Equal Exchange's Red Cherry Challenge has ended, and we've tallied up the results!
All told, between June 1, 2014 and May 31, 2015, 613 congregations, groups, and individuals participated in the Red Cherry Challenge. Together we raised $8,281 for farmers whose coffee crops have been devastated by coffee rust, a coffee tree disease that has been exacerbated by the effects of climate change.
The Red Cherry Challenge has ended, but there is more work to be done:
Choose Fair Trade coffee. Supporter Barbara Metz from St. Matthew's Catholic Church in Baltimore, MD explains why: "As Fair Trade consumers, we are partners with the farmers in good years and bad. We hope that buying more coffee will help sustain them through difficult times."
Raise awareness. The educational materials Equal Exchange developed for the Red Cherry Challenge will remain available on this page for you to read, watch, and share with your community.
Make a financial contribution to one of the many nonprofit organizations doing good work to combat coffee rust. Above and beyond the Red Cherry Fund, Equal Exchange has contributed $80,000 to Root Capital and $20,000 to The Coffee Trust, both organizations working with farmers on the ground to mitigate the effects of coffee rust. You can donate to them directly as well, or to our partners at Catholic Relief Services who are also working intensively on this issue.
We will continue to share stories from our farmer partners in the months ahead as they implement new programs using the Red Cherry Fund and continue to confront this and other challenges. Thank you for enabling us to do this work!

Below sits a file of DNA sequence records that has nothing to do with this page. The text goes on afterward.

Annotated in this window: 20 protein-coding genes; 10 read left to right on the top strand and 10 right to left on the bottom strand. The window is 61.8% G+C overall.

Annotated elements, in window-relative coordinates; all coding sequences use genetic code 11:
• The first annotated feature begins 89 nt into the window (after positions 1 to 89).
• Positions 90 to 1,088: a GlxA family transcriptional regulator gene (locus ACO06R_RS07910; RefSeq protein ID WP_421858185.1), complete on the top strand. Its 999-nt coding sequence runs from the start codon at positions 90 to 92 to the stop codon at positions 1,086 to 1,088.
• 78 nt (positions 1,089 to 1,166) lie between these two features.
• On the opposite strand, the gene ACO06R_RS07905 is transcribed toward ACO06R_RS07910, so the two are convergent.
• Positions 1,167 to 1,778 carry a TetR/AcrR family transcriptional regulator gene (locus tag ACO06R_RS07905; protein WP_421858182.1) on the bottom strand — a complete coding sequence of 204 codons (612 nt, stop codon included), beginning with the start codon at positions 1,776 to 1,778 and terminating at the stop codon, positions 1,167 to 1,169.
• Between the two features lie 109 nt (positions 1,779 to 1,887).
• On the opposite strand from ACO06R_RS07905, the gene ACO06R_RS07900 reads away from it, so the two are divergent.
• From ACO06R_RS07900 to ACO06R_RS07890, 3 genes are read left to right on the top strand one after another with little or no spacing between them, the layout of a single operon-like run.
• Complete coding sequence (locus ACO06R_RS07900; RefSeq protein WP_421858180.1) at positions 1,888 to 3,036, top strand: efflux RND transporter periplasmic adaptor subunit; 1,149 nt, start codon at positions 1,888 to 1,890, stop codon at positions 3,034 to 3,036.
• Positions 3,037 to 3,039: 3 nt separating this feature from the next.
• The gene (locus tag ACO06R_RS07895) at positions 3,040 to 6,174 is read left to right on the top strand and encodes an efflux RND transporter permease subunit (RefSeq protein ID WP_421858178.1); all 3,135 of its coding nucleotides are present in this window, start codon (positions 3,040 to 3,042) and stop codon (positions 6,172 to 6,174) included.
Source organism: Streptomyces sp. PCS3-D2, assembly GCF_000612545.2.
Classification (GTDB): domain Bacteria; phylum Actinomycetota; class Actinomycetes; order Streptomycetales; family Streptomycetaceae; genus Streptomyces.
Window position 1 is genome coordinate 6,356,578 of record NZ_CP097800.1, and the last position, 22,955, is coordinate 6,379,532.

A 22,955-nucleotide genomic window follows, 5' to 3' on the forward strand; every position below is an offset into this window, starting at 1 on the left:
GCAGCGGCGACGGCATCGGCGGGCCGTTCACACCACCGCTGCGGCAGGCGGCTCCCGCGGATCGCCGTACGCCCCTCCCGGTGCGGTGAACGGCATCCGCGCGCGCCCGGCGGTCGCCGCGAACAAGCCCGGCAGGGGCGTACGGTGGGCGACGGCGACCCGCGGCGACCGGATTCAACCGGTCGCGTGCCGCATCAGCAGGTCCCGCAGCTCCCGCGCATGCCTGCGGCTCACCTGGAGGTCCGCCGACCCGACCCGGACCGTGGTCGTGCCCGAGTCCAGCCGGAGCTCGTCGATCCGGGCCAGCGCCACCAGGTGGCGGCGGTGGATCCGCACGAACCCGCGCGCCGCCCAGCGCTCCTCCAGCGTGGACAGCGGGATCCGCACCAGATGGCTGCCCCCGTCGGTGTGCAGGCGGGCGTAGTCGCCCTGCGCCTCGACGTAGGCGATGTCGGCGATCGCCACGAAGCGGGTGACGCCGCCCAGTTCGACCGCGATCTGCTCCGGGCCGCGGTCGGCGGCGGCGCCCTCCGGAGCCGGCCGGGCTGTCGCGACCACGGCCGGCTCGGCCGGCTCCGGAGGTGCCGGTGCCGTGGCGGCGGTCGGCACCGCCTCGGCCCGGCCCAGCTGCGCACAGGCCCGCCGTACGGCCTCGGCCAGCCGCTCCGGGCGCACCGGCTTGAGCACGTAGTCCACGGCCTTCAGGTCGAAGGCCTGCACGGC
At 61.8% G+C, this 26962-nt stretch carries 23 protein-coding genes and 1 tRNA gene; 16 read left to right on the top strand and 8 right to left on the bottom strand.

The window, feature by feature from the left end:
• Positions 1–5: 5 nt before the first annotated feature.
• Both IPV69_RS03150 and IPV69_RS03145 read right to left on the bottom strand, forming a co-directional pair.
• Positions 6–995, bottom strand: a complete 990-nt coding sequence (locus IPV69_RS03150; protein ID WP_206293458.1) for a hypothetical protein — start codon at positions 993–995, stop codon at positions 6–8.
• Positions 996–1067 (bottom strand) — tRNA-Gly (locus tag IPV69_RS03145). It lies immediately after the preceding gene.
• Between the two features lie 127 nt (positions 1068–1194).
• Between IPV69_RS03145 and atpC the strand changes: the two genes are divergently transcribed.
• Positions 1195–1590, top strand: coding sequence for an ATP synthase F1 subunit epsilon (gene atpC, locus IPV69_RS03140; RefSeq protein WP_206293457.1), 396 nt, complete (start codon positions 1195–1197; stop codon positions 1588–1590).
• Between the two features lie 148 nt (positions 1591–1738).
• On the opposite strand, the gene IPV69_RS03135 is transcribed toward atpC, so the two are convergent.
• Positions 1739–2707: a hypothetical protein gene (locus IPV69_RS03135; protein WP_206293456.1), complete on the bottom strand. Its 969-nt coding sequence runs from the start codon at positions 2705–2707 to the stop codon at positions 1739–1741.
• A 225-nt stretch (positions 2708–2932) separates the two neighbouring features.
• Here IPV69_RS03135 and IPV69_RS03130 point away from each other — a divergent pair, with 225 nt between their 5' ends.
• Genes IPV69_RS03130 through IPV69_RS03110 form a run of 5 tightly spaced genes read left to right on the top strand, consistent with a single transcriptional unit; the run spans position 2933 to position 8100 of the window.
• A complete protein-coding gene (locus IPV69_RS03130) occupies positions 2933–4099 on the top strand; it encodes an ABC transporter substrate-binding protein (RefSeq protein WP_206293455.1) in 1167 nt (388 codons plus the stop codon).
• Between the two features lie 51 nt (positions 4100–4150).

The Red Cherry Challenge is a one-year initiative to help coffee farmers confront some of their most urgent agricultural challenges. While coffee farming is always unpredictable, new and threatening challenges have emerged in recent years as a result of climate change. Now, farmers need our help to protect the future of coffee.
As a participant in the Red Cherry Challenge, your coffee purchases do more: Equal Exchange will donate 10 cents per pound of coffee you purchase from June 1, 2014 through May 31, 2015 to the Red Cherry Fund. You won't pay more for your coffee — all we ask is for your willingness to bring more coffee to your community and increase your positive impact. Our goal is to raise $15,000 for the Red Cherry Fund and help strengthen farmers in this time of challenges and changes.
Challenge yourself to bring more fairly traded coffee to your community over the next year. By doing so, you ensure that farmers get the fair price they need to survive and build a future for themselves, their children and their farms.
When you sign up, set a coffee goal for the year. How many pounds of fairly traded, small farmer-grown coffee will you bring to your community through serving, selling or sharing? Remember, the higher your goal, the greater your impact.
Want to try exceeding last year's purchases? Let us know! We'll send you the number of pounds you bought last year so you can go above and beyond.